I like to store fully cooled gluten-free lemon curd in tightly sealed glass jars or airtight containers. Homemade Lemon Curd can be stored in the fridge for up to 2 weeks and even be frozen.
To freeze lemon curd, place it into a freezer-safe jar or container leaving a ¼" space on the top (it will expand). Freeze for up to 3 months. When ready to use it, allow it to thaw in the refrigerator overnight. Use the previously frozen lemon curd within 10 days.
How to use Gluten-Free Lemon Curd
The possibilities to use gluten-free lemon curd are endless. Use it as lemon curd filling between cake layers, and use it as pancake or waffle topping. Serve it with gluten-free blueberry muffins or my easy gluten free shortbread. Fold it into whipped cream and use it to fill gluten-free eclairs. Use the tangy lemon curd to fill gluten-free thumbprint cookies or Linzer cookies. It also makes a wonderful topping for ice cream or use it as a filling to make a Lemon Curd Cake. And then there is always my favorite way to enjoy this sweet treat: by itself, straight from the jar.
FAQ about Gluten Free Lemon Curd
Yes, you may substitute lemon juice with the same amount of lime juice.
Make sure to cook the lemon curd long enough until it covers the back of a spoon or registers at least 170F on a digital thermometer. Lemon Curd will thicken as it cools. I recommend allowing the lemon curd to chill in the fridge for at least 4-5hrs, if not overnight for it to be a perfect consistency for sandwiched cookies.
The only dairy used in my lemon curd recipe is butter which can be easily replaced with dairy free vegan butter. I don't recommend using coconut oil.
No. Lemon Curd is contains mainly eggs while Lemon Pudding contains mainly dairy (My recipe for Lemon Pudding can be found here: Lemon Pudding)
Baking in grams
I share my recipes in grams and by weight since baking by weight is the most accurate way to bake. Digital Scales are very affordable and very affordable. You can purchase them on Amazon for less than a set of measuring cups. Measuring cups are very inaccurate and can cause significant errors when it comes to baking. Especially since I bake with gluten-free flours which weigh differently than “regular” flours. I do provide some ingredients like spices and leavening agents in measuring spoons.
Note about Ovens and Oven Temperatures
All my recipes are tested and developed with a conventional oven. I always bake my baked goods on the rack placed in the MIDDLE of my oven. This way the heat coming from the bottom will not burn my baked goods.
If you are baking with convection (fan-forced), please adjust the recipes accordingly. Be also prepared that the convection oven can cause your baked goods to dry out quickly and still be raw inside. Be aware that it takes at least 15-20 minutes for a standard American Oven to be fully preheated. I highly recommend investing in an Oven Thermometer.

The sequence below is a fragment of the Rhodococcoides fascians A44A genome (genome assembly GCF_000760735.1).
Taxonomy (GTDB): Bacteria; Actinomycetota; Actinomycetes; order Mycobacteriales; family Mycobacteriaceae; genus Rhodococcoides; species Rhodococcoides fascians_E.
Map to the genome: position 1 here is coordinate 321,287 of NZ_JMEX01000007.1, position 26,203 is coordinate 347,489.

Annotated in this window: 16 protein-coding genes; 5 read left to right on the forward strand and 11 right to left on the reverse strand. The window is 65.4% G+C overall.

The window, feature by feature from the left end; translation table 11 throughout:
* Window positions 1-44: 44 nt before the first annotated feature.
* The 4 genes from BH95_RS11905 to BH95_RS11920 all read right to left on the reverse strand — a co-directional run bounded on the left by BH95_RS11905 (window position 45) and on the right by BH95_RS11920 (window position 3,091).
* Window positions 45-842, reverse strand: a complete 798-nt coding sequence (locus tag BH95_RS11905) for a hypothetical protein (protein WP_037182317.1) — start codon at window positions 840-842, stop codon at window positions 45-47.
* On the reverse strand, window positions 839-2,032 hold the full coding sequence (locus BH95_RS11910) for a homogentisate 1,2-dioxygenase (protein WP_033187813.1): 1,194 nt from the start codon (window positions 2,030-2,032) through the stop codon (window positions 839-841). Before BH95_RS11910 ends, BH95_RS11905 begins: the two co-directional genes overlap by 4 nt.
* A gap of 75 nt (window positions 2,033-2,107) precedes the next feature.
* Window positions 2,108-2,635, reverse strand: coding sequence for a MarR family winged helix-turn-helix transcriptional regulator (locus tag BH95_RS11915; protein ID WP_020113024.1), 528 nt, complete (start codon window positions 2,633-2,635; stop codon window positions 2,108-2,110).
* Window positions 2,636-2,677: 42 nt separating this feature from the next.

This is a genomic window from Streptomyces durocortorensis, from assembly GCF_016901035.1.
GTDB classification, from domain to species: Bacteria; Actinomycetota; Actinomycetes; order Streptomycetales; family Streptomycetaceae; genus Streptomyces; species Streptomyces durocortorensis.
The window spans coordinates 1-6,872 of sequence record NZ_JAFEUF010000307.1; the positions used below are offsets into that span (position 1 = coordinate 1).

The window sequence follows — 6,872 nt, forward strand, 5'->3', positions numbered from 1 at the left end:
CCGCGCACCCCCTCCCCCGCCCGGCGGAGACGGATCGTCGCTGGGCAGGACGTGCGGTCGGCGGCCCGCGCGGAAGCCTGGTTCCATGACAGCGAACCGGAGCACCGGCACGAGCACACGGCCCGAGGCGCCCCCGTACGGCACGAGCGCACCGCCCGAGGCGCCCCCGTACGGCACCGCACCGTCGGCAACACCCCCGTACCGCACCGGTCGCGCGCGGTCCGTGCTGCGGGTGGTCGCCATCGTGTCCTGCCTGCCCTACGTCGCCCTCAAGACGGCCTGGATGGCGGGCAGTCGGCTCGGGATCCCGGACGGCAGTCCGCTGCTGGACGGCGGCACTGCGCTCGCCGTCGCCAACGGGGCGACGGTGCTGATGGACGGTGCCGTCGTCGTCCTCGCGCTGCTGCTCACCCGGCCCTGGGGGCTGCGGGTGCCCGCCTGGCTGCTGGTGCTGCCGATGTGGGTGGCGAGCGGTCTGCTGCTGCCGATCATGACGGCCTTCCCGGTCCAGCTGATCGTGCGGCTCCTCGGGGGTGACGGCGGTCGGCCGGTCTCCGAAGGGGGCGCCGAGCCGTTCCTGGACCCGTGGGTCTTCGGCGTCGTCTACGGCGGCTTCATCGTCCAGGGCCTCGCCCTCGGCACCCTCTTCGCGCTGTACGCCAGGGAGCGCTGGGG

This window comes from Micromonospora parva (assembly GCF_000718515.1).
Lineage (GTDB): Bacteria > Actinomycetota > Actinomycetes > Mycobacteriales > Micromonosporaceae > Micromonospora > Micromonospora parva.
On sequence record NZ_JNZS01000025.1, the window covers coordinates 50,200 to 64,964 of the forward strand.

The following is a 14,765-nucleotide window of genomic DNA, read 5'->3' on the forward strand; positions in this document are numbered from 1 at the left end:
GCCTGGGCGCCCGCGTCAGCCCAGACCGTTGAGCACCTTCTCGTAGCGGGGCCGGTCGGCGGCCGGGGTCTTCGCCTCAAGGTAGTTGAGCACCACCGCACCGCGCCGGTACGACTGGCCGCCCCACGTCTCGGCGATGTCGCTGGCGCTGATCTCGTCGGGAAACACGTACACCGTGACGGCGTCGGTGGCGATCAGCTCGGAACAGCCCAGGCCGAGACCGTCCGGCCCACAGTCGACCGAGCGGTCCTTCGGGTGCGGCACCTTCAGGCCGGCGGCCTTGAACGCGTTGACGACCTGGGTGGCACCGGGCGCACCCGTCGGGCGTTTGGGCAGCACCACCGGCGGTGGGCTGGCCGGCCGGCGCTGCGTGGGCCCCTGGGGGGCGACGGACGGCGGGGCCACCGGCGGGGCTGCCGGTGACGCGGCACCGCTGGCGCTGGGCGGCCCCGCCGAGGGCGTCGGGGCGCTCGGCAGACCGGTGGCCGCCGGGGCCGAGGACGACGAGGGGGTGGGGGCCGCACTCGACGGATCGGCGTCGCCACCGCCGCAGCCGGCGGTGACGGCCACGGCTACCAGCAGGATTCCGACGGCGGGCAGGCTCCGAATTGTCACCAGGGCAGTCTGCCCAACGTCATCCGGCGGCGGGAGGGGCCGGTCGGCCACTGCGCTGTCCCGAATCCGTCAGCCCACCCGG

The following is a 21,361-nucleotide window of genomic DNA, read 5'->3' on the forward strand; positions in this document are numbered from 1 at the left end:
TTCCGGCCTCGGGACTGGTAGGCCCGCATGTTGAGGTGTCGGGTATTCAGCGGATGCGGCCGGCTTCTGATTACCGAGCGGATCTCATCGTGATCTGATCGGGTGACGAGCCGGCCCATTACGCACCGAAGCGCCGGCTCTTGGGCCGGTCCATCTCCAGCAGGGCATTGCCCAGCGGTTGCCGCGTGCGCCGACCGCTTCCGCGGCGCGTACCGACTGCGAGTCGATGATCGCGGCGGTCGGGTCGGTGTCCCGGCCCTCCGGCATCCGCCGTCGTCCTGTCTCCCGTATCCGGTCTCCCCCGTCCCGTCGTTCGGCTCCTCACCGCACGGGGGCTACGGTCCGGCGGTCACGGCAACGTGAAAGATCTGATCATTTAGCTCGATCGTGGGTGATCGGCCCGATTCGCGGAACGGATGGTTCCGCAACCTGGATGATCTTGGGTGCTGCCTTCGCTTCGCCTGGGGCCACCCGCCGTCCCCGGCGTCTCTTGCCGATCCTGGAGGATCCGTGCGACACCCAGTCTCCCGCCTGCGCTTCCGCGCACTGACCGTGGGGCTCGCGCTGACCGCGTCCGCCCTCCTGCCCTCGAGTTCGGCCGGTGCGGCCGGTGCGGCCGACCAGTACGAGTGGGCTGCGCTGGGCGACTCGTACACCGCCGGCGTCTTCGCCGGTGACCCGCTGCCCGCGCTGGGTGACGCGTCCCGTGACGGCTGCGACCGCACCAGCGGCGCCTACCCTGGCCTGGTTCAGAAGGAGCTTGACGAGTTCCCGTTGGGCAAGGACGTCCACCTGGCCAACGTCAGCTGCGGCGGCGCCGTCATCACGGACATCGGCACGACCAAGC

Substitutions and Modifications
Any dietary or ingredient modifications/substitutions to this recipe may alter the end result in appearance and taste. I test my recipes several times as published in this post and The Gluten Free Austrian Blog is not responsible for the outcome of any recipe you find on our website.
Gluten Free Lemon Curd
- zest of one lemon
- 165 grams fresh juiced lemon juice
- 185 gram granulated white sugar
- 113 grams unsalted butter, room temperature - DIVIDED!
- ⅛ teaspoon/a generous pinch of kosher salt
- 2 large eggs
- 2 large egg yolks
How to make Lemon Curd
- Zest one lemon and set aside. Squeeze your lemons and strain out any seeds if needed.
- In the bowl of your stand mixer, fitted with the paddle attachment, combine granulated white sugar, a pinch of salt, and 85 grams of room temperature butter. Make sure to reserve the additional 30 grams of butter for finishing the curd. Cream the butter and sugar together. This should take about 2 minutes.
- When the butter and sugar have been creamed together, slowly add your eggs. The mixture will not cream together.
- Once you have added the eggs, add your lemon juice. The mixture will curdle but it will smooth out once you cook it.
- Transfer your butter/sugar/egg/lemon juice mixture to your saucepan and over low heat cook until your lemon curd starts to look smooth. Make sure to constantly stir the mixture. The curdling will disappear when the butter starts to melt.
- Increase the heat to medium, and while stirring constantly, cook until the mixture starts to thicken. Do not allow for it to come to a boil. The lemon curd is ready when it leaves a path on the back of a spoon and has a temperature above 175F
- Remove the curd from the heat and strain curd into your prepared pan.
- Whisk the reserved 30 grams of unsalted butter into the curd. Add lemon zest and stir to combine. Allow for the foolproof lemon curd to cool to room temperature before transferring to the refrigerator. It will thicken as it cools.
- The lemon curd will be good for up to 14 days in your refrigerator in an airtight container. You can also freeze it up to 3 months. Thaw it in your refrigerator before using.